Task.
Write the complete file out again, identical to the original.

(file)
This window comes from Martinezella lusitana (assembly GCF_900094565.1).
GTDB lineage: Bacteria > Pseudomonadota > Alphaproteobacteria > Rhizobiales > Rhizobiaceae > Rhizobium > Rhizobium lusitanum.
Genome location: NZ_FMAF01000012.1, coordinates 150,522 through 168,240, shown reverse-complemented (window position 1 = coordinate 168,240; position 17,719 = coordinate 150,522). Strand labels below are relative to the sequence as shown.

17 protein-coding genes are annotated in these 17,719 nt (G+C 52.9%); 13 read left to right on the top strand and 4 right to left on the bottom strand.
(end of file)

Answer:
This window comes from Martinezella lusitana (assembly GCF_900094565.1).
GTDB lineage: Bacteria > Pseudomonadota > Alphaproteobacteria > Rhizobiales > Rhizobiaceae > Rhizobium > Rhizobium lusitanum.
Genome location: NZ_FMAF01000012.1, coordinates 150,522 through 168,240, shown reverse-complemented (window position 1 = coordinate 168,240; position 17,719 = coordinate 150,522). Strand labels below are relative to the sequence as shown.

17 protein-coding genes are annotated in these 17,719 nt (G+C 52.9%); 13 read left to right on the top strand and 4 right to left on the bottom strand.